Extrinsic Motivation: Recognition and Monetary Value

I want to consider to what degree rewarding people with money or honours for doing some admirable act is problematic. Rewarding someone with money or honours is a form of extrinsic motivation. To be clear, acting from an extrinsic motivation means being motivated to perform an action by virtue of gaining some reward or avoiding some punishment external to the action performed. This can be contrasted with intrinsic motivation in which one is motivated to perform the act by the nature of the act itself, rather than some reward or punishment.

One reason why extrinsic motivations are problematic has been made clear by Michael Sandel, among others. This stream of criticism argues that when extrinsic motivation takes on a monetary form it will tend to crowd out intrinsic motivations. Consequently, if we pay children to read, the intrinsic motivations to read will be crowded out by the extrinsic motivation for money, such that children will only read if they are paid. Thus the way that extrinsic motivation crowds out intrinsic motivation is problematic as the effect of this “crowding out” is that people seems to be blind to the intrinsic value of an activity and reduce it to a means of making money.

If this criticism applies to monetary extrinsic motivations, there is no reason why it would not apply to non-monetary extrinsic motivations. For example, if we decided to give children awards and social prestige for reading, this too would tend to crowd out intrinsic motivation as children begin to only read if they receive recognition and prestige for doing so. Thus, if we are troubled by the negative effects of monetary extrinsic motivations, we also have reason to be troubled by the use of non-monetary extrinsic motivations.

The preceding raises many questions about a variety of social practises, but one that I would like to highlight is the use of grades. Grades are both a measure to see how well someone has understood the material for a course, and an extrinsic motivator. Many people take great pride in getting good grades, and strive to get their A, because of the positive recognition that getting the A confers. As a result the formal practise of grading may tend to crowd out the intrinsic motivation to learn for its own sake, as people only learn when they get the positive reinforcement and recognition that is associated with getting a grade. If this is the case then the practises of most educational institutions are pushing aside the intrinsic motivation to learn for its own sake.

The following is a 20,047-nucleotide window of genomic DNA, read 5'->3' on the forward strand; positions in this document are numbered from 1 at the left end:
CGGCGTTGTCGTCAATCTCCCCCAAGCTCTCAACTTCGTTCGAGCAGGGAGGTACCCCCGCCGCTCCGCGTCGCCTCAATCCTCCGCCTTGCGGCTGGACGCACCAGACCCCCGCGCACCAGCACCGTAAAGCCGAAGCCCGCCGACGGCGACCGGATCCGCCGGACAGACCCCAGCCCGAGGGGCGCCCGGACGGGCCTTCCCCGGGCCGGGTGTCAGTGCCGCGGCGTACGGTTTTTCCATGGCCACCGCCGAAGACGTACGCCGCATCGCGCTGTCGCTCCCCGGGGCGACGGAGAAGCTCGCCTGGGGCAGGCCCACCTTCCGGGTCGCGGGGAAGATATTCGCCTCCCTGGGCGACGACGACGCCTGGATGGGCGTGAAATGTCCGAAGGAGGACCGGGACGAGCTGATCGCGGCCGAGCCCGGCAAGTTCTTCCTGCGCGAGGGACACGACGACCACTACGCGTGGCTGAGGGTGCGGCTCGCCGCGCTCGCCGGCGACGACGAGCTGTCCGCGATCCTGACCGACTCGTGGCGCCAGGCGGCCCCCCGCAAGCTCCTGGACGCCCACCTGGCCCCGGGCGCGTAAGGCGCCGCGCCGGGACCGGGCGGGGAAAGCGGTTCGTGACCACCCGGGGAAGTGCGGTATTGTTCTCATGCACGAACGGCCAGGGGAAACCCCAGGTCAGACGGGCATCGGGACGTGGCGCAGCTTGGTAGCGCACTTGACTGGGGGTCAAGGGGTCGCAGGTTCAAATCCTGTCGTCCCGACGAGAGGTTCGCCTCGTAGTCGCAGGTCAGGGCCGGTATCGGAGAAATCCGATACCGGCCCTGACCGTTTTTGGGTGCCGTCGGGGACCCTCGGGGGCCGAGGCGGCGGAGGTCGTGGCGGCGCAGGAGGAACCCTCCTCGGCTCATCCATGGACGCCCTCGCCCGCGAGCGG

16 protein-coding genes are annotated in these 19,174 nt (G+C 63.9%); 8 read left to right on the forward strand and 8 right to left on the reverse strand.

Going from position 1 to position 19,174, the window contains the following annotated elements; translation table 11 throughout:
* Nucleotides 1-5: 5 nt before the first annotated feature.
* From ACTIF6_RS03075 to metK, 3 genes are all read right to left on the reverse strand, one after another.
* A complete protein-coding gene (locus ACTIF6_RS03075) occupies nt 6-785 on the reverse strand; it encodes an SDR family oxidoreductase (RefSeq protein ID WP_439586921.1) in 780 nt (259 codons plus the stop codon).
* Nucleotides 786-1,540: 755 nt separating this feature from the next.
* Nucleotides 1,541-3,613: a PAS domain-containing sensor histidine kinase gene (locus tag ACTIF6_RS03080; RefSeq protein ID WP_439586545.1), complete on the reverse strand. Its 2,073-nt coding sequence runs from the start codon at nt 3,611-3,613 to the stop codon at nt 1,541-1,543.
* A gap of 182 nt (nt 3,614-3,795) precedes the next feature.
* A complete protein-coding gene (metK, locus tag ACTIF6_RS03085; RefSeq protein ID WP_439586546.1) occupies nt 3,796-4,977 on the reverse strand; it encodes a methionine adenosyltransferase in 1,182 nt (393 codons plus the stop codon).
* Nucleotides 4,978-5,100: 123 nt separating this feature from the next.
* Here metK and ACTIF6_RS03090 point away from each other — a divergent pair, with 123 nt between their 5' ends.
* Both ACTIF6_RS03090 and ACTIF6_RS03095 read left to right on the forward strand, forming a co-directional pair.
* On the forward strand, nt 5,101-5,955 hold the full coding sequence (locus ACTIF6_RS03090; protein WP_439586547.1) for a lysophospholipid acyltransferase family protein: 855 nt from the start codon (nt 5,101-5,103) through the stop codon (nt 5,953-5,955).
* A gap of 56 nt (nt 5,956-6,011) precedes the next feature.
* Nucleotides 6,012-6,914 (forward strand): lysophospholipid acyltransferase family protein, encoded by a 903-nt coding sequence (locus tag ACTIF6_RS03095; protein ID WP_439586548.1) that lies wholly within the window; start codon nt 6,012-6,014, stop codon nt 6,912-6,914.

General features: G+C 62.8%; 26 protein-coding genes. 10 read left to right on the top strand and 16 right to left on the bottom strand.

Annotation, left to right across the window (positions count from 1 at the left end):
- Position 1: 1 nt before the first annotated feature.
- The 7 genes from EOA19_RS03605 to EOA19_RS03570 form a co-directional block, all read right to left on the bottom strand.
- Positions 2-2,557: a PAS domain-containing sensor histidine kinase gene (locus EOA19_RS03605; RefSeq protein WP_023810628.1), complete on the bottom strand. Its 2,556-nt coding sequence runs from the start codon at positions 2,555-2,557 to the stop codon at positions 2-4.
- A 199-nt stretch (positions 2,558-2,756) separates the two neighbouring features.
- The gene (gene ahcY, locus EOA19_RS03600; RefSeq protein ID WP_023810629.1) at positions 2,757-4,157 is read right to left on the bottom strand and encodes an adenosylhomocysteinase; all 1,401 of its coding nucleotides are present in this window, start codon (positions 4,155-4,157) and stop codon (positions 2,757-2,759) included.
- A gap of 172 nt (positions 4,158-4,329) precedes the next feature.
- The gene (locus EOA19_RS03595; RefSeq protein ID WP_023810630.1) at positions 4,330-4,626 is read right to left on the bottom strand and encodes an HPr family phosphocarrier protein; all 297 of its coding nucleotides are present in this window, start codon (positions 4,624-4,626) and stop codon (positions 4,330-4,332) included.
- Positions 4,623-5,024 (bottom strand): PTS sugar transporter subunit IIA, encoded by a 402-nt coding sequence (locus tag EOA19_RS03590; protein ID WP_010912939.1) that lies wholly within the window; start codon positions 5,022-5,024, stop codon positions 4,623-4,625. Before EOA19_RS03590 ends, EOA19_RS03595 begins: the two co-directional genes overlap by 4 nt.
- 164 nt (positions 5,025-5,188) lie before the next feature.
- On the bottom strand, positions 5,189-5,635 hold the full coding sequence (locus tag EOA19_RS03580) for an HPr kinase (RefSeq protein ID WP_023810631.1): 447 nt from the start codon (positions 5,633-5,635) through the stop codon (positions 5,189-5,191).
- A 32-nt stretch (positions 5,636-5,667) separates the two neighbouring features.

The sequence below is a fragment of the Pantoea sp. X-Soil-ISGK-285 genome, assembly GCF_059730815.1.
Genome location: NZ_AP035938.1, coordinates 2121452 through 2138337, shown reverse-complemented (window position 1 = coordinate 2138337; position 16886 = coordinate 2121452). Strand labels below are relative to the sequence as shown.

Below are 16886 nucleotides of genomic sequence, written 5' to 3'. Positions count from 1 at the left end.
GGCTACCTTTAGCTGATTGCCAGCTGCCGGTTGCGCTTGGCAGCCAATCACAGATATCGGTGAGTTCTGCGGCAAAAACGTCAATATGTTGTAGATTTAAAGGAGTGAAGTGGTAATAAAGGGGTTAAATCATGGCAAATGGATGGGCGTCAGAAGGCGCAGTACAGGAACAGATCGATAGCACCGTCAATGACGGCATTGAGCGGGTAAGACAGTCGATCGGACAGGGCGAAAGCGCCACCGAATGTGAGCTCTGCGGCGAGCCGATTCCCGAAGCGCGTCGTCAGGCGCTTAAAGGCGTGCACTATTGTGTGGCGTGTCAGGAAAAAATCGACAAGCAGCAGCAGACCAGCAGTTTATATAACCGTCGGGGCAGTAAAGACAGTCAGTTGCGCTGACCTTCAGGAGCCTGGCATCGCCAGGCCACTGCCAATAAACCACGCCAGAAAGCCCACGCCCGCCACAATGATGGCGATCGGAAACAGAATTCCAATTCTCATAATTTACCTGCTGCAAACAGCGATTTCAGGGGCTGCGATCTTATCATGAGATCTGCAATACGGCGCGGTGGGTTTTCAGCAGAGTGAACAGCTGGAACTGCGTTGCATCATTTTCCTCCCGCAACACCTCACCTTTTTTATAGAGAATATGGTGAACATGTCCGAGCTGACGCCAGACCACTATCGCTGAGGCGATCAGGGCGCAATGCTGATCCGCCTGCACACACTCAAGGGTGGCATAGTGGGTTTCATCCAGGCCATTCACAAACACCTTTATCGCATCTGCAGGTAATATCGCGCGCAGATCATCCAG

However, the non-monetary extrinsic motivation that grades present is less problematic than a form of monetary extrinsic motivation as monetary extrinsic motivations have no connection to the meaning of education, whereas grades have a substantial connection to the meaning of education. Getting an “A” in a course can signify one, some or all of the following: diligence, intelligence, being knowledgeable, attentiveness and industriousness. All of these values are related to education. We educate ourselves to become more intelligent and knowledgeable, and we must recognize that being truly committed to educating ourselves requires that we are diligent, attentive and industrious, as there is always more we can learn. Therefore, those who are motivated by the extrinsic motivation of grades want to be seen as being intelligent, knowledgeable, industrious, attentive and diligent. Now while their desire is still only to be seen as intelligent, knowledgeable etc. The fact that they want to be seen as intelligent, knowledgeable shows that they esteem these values, and if they esteem these values they are more likely to esteem the value of education on its own account, because if someone esteems the value of being knowledgeable they are likely to see the quest for knowledge as something that is valuable on its own account. Thus, while this extrinsic motivation may crowd out intrinsic motivation it can also reinforce intrinsic motivation because the meaning of the extrinsic motivation is related to the intrinsic value of education. Consequently, we can see someone quite effortlessly going from being motivated to be seen as intelligent, knowledgeable and diligent, to being motivated to possess these qualities as they are a constitutive element of what it means to be an educated person.

On the other hand, a person who was motivated to do well in school in order to get money does not necessarily esteem any value that is associated or connected with education. Consequently, in this particular case, while grades and monetary rewards can both crowd out intrinsic motivations, money is a much more problematic extrinsic motivation as it has a much stronger tendency to crowd out intrinsic motivation as there is no connection between having lots of money and valuing education. The two are certainly not mutually exclusive, but valuing one will not tend to ensure that one values the other.